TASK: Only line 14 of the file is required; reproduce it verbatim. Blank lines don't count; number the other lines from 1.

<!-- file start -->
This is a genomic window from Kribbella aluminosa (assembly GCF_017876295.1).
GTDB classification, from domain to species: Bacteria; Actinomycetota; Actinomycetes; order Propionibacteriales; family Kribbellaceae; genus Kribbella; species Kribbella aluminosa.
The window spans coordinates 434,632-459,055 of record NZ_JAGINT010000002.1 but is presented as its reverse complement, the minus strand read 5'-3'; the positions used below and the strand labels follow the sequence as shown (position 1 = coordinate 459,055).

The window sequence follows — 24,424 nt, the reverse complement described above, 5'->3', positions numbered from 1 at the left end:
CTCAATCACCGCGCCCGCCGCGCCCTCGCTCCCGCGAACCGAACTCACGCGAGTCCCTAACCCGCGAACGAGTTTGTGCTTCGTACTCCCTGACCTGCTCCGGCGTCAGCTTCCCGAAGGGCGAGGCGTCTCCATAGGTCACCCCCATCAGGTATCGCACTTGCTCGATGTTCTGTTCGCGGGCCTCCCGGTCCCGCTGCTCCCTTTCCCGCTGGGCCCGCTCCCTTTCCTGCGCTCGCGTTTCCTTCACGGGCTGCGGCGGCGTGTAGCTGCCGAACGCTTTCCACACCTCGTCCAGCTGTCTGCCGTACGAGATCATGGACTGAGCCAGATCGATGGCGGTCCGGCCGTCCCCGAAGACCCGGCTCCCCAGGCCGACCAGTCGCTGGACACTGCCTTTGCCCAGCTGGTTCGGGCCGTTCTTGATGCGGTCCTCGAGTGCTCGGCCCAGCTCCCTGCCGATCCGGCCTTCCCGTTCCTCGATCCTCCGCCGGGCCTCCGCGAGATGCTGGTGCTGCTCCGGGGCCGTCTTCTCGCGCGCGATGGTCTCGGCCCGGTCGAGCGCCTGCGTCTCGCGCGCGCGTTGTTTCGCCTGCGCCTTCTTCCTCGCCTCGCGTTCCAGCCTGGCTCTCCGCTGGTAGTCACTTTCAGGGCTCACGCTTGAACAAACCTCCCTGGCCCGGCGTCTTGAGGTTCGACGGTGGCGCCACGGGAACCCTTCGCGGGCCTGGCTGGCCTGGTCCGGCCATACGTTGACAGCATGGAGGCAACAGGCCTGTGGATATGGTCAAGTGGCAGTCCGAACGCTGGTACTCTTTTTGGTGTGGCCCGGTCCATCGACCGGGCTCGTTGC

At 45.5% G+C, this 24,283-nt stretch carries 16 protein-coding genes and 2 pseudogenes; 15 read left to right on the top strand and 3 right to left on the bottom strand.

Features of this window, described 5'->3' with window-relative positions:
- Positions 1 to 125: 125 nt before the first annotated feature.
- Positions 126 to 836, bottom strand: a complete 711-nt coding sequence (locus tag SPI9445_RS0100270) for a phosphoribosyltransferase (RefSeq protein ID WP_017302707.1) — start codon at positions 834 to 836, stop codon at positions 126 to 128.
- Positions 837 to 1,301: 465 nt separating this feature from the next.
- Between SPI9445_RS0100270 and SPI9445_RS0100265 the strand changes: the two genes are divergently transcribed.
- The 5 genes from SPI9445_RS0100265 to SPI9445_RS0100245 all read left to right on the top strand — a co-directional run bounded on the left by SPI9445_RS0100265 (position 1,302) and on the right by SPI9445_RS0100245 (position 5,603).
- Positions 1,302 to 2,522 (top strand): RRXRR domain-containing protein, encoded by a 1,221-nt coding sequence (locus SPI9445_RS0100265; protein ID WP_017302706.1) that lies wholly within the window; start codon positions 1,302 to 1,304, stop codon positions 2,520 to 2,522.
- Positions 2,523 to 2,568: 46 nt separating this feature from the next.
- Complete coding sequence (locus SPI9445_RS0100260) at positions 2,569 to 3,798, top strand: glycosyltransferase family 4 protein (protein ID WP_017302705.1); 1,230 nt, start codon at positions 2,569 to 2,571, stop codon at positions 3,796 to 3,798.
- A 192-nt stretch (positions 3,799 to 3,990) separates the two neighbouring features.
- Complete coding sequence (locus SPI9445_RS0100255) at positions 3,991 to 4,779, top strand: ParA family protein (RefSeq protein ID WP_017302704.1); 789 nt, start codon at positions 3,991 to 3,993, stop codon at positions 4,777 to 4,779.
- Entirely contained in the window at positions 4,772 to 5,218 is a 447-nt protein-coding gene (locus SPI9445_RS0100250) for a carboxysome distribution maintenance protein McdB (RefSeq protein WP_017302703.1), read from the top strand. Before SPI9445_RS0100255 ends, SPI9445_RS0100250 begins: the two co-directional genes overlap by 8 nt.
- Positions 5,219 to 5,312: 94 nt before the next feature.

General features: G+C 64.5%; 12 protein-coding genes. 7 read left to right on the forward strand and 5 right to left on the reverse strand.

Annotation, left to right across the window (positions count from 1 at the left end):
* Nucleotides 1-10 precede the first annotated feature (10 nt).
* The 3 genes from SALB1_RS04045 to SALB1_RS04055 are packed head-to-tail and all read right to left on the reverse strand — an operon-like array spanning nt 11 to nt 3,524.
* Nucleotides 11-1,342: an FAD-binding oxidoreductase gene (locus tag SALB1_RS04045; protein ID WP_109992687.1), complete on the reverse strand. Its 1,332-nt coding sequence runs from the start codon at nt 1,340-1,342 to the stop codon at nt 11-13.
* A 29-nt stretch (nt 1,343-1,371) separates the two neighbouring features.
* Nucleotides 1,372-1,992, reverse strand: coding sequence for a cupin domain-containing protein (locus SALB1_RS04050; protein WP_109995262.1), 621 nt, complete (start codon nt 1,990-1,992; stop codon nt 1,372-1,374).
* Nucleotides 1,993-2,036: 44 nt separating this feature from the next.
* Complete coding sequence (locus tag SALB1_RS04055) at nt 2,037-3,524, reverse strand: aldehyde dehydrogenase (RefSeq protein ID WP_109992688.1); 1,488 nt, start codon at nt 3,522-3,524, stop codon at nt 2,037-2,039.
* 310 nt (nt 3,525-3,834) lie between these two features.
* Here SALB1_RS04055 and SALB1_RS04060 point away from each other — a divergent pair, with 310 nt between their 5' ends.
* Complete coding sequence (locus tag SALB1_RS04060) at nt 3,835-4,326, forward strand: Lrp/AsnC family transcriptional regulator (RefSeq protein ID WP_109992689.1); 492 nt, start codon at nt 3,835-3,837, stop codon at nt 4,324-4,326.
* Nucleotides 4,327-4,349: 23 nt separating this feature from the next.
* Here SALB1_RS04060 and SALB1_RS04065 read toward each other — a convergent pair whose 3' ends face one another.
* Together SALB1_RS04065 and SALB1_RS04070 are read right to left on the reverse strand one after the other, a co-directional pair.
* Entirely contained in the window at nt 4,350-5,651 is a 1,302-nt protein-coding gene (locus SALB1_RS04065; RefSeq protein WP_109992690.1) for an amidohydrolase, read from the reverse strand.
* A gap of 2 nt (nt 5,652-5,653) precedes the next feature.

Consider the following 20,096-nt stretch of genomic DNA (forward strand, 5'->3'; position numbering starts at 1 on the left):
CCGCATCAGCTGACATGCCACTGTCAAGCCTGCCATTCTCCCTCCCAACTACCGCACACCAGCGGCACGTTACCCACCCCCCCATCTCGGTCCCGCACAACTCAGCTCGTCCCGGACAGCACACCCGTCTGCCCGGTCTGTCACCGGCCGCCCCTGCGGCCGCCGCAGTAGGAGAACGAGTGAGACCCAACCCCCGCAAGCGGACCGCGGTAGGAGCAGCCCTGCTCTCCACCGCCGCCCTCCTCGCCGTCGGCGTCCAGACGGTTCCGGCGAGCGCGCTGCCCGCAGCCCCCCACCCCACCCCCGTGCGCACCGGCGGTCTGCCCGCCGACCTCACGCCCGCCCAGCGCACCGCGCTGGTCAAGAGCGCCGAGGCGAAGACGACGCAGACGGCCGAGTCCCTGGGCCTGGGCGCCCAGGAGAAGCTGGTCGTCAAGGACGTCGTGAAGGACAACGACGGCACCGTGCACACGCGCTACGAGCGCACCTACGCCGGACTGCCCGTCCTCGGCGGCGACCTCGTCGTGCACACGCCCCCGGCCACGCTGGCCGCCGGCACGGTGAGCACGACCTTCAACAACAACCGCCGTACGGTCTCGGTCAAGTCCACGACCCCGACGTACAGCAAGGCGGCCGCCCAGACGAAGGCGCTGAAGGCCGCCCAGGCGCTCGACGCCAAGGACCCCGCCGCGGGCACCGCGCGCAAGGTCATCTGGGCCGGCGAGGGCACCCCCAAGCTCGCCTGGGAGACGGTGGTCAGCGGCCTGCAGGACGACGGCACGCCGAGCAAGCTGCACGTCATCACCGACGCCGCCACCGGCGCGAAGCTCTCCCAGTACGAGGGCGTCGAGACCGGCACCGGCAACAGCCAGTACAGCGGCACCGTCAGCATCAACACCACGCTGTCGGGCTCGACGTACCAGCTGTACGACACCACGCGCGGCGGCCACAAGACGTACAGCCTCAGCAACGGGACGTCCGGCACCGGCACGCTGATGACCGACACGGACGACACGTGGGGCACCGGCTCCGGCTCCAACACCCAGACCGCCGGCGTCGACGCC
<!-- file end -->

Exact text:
- Positions 2,523 to 2,568: 46 nt separating this feature from the next.